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Old 05-04-2011, 04:08 PM   #27
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I love cats, but we don't feel feral cats unless we plan to catch them, neuter them and adopt them. We have done this with 5 cats over the years and it took awhile to gain their confidence to bring them indoors. Since one of my cats was run over by a car, I no longer feel comfortable feeding cats and then letting them roam. We keep them inside. Otherwise, I don't have alot of experience with feral cats and don't know what to suggest, other that what you've said - trap and neuter and see if that does the trick. I know a howling cat, wanting to mate, can make a sound that sends chills up your spine. If you got a dog, the barking would keep you awake as well, so that doesn't seem like a great idea.

In my city, some families believe if they line the border of their yards with old milk jugs filled with colored water, that cats will stay out of their yards. Somehow I don't believe that.
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Old 05-05-2011, 08:19 AM   #28
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Trapping is the way to go, especially as in Oahu you shouldn't have to worry too much about trapping unintended wildlife. I had the same sort of problem awhile ago and tried the traps. Unfortunately I didn't trap the cats but I did get 3 racoons and a skunk. Getting an angry skunk out of a live trap is no fun at all.
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Old 05-05-2011, 09:20 AM   #29
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Motion activated water spray?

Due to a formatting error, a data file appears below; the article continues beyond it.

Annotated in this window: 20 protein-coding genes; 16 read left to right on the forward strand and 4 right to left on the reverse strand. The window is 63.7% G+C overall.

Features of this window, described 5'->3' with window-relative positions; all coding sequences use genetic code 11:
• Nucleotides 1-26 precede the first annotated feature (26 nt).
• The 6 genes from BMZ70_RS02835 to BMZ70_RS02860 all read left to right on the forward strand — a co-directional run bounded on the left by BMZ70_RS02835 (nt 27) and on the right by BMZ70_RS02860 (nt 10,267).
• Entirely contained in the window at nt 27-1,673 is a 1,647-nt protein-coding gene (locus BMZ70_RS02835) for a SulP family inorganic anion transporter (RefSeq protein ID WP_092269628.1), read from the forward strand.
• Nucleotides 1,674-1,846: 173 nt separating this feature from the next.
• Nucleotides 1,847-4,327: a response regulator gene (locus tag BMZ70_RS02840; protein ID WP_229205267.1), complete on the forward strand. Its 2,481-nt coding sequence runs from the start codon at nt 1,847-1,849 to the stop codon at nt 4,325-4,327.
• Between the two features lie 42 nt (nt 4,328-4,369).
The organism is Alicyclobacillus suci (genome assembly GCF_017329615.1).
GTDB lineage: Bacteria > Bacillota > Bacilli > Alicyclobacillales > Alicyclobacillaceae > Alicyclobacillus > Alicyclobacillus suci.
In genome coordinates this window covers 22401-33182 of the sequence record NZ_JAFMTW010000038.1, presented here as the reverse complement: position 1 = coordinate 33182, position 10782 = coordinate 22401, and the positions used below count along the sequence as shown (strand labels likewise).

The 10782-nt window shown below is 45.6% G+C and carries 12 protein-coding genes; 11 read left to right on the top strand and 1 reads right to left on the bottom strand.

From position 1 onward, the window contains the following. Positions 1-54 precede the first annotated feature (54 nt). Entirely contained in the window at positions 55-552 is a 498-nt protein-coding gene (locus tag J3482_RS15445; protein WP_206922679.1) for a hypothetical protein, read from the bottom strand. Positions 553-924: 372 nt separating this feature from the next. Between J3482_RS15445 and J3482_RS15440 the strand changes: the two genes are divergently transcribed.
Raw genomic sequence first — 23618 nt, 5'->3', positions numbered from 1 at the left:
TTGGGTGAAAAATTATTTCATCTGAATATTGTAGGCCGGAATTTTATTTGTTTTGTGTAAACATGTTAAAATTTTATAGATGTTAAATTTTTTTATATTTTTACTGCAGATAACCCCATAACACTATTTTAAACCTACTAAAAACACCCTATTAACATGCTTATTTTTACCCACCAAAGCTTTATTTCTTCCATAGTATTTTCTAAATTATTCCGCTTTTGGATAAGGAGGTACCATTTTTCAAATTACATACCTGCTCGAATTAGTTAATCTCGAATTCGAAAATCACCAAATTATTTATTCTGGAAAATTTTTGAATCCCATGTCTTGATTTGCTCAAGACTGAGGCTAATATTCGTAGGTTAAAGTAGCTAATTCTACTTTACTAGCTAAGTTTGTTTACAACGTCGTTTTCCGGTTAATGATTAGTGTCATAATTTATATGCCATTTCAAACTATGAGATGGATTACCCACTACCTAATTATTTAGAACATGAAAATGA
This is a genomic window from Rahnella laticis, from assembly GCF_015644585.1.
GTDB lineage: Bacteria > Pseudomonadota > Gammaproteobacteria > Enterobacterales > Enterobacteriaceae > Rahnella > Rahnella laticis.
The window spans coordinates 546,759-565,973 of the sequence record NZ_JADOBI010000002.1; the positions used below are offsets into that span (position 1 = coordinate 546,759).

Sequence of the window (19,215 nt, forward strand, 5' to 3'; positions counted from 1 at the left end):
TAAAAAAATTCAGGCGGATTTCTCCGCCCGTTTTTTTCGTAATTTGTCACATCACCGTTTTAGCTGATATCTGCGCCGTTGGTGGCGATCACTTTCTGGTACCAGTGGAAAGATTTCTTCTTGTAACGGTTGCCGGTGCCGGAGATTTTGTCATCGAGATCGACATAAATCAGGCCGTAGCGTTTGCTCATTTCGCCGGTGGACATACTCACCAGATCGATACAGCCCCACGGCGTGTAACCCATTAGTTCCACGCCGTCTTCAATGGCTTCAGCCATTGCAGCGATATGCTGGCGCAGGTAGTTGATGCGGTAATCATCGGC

After some more covert surveillance (periscopes no longer required) it's clear that the cats spend their time on the perimeter walls and the sidewalks. A sprinkler wouldn't have much clearance to work with and would have to be pretty fast to charge up and spew before the cat trotted past. We'll see what we can work out around our side-yard palm trees next to the low wall.

Maybe I should just hook the motion detector into our sprinkler system by the wall. The hissing & gurgling might drive them away before the water gets going.

I will find a way to use that somewhere in our yard someday! Perhaps when the birds go after our tomatoes?

We're going to go with the trap. $100 deposit at the Humane Society gets a "free" trap for seven days.

I'm hoping that mongoose and mockingbirds are smart enough to avoid traps, and don't care for the taste of tuna. No other cat-size critters to worry about around here.
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Old 05-05-2011, 10:20 AM   #30
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And we want pictures of everything you catch.
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Old 05-05-2011, 10:45 AM   #31
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And we want pictures of everything you catch.
Furtive humans rustling in the underbrush with flashlights, screaming cats waking up the neighbors, clanking metallic sounds, and camera flashes going off at 2:30 AM.

What could possibly go bad with that scenario?
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Old 05-05-2011, 11:17 AM   #32
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no, not .22LR, try the .22 short. Its subsonic and almost perfectly quiet. None of that loud "snap" you get with .22LR.
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Old 05-05-2011, 02:36 PM   #33
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Eventually we catch up on sleep, but it takes a big chunk out of the day and we don't feel much like scampering around on honey-do projects....